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Webs, wires, and wi-fi in the classroom Weaving info tech into new modes of learning
Six cyber-ideas that matter—and sell Alumni start businesses in and of the wired world
Making friends with the Web Skidmore and social networks
Wiring the muse Technology's a stage—and canvas and score—for some Skidmore artists


 

 

Making friends with the Web
By Dan Forbush

Facebook, MySpace, YouTube, and similar social networks were started by and for the young, but people of all ages are catching on fast. And given the cost of gas and the difficulty of reaching busy people by phone or e-mail, connecting with friends, family, and even institutions through digital communities is making more and more sense.

For Skidmore, the signs of change can be seen most clearly in Facebook, where thousands of Skidmore students and alumni are creating “friend networks,” “walls,” “groups,” and “discussion topics” that enable them to interact online in ways that were never before possible.

The power of Facebook to support spontaneous group-creation is no better illustrated than by Skidmore’s incoming Class of 2012. Within days of receiving her early-admission acceptance letter last November, Annie Tibbets, a senior at Andover (Mass.) High School, created a Class of 2012 group in Facebook. Within just a few weeks of general-acceptance letters being mailed in May, the group had attracted hundreds of members of the first-year class.

By the beginning of the fall term, these freshmen had:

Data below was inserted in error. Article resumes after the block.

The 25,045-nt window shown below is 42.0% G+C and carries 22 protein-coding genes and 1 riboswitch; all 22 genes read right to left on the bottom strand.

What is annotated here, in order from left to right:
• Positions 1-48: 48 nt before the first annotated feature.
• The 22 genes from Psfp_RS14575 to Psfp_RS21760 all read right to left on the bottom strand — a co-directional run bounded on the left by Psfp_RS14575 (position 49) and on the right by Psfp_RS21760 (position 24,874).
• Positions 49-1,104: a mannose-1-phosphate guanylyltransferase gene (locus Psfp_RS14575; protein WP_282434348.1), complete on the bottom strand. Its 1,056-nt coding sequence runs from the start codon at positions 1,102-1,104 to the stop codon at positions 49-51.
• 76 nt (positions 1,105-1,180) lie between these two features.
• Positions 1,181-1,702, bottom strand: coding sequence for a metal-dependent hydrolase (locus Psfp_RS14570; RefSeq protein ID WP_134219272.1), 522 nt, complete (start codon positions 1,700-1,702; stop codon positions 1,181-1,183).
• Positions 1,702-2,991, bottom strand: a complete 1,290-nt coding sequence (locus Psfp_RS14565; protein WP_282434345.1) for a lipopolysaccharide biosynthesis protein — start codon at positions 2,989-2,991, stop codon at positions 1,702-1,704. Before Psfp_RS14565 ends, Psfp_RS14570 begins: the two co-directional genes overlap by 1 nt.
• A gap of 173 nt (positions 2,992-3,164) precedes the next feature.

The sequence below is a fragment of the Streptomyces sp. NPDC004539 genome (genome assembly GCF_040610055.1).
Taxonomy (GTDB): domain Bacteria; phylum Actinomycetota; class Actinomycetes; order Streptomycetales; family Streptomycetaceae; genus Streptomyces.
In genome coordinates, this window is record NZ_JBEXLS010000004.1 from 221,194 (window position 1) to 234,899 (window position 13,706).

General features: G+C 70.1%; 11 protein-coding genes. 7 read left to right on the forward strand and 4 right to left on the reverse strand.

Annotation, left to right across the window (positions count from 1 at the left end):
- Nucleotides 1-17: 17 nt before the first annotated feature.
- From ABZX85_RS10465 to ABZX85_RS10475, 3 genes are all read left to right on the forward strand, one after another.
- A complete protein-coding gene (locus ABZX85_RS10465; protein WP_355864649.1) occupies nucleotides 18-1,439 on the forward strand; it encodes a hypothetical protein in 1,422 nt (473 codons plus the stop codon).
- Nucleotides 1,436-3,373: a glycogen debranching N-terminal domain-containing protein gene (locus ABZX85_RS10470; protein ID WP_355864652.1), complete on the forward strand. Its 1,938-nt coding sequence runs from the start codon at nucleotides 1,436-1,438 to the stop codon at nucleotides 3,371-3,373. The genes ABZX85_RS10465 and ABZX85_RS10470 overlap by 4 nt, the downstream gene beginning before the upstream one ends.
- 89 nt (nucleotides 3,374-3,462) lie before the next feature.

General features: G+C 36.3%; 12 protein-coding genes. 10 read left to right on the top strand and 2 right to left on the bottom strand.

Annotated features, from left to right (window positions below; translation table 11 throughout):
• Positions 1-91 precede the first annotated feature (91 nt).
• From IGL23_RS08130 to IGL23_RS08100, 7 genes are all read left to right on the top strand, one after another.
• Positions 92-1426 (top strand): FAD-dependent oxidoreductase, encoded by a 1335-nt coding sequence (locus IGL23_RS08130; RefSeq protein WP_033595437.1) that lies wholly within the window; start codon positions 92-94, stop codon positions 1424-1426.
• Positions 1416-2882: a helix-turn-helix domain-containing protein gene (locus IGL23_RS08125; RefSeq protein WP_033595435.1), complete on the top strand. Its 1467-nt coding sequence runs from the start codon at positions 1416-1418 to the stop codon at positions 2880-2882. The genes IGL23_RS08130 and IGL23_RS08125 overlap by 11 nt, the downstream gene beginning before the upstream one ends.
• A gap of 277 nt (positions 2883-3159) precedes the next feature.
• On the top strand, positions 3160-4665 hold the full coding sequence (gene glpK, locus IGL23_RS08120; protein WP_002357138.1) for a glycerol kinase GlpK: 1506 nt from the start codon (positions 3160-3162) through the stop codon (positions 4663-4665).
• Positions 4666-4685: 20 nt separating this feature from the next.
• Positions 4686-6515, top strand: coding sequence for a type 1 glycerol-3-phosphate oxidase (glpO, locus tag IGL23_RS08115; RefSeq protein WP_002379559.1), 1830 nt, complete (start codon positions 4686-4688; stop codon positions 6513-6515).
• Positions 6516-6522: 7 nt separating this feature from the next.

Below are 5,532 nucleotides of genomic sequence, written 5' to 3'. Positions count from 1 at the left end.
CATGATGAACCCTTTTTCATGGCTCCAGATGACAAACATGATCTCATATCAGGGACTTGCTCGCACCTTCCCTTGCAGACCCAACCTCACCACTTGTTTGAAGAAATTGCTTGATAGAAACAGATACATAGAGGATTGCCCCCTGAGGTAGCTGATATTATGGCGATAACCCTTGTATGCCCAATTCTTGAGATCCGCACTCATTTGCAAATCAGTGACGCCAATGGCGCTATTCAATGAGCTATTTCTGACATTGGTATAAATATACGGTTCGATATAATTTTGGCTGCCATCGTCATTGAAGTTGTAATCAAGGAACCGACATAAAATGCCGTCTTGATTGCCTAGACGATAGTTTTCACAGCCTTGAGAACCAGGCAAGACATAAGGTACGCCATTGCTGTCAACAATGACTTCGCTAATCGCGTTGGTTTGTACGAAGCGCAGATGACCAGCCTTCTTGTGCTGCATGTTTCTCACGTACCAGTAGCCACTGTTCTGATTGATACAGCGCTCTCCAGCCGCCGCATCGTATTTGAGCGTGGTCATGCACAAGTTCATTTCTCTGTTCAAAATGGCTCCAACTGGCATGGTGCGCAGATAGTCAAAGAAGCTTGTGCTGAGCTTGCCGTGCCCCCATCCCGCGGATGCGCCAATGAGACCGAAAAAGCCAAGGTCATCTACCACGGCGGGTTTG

• made 1,350 “wall” posts
• launched 137 group discussions
• posted 67 photos
• shared 29 Web links

Dina Silver Pokedoff ’93 found a similar response when—having rekindled many old friendships upon joining Facebook—she de­cided she especially wanted to connect with fellow members of the Skidmore Accents, the women’s a cappella group with which she sang in all four years of her Skidmore career. Within days, fifteen former Accents joined the new group she created. “I’m awed by how quickly folks found the group on their own,” she says.

Such bottom-up community-building is leading college communications and alumni
professionals to view Facebook as a powerful medium that’s rapidly evolving beyond its initial youth audience and entering the mainstream culture. Just as colleges realized in the 1990s that they would have to build Web sites, they’re seeing now that they must be engaging students and alumni in social networks—either through commercial sites like Facebook, LinkedIn, and YouTube, or in private networks that they control.

Skidmore’s approach was to create a new section of its Web site—”Skidmore Interactive”—that serves as a stepping-off point to online communities where Skidmore students and alumni congregate. (Find it here.) The college also has created a Social Networking Task Force to study the advisability of creating a social network that’s controlled entirely by the college.

Here’s a brief survey created by the task force to explore ways the college might improve its com­munications through the use of social networks and other “new media.” Please take a minute to give us your thoughts. We’ll report the results in our winter issue.


Skidmore Interactive: A Brief Guide to Skidmore’s Online Communities
Recognizing that alumni, students, and parents are increasingly connecting in online
communities beyond its own Web site, the college has designated this section of its site—click here —to serve as a guide to Skidmore-relevant points of interest in the new-media environment. You’ll find links to blogs, videos, photographic archives, and online communities where Skidmore students and alumni are gathering, including the following:



Facebook.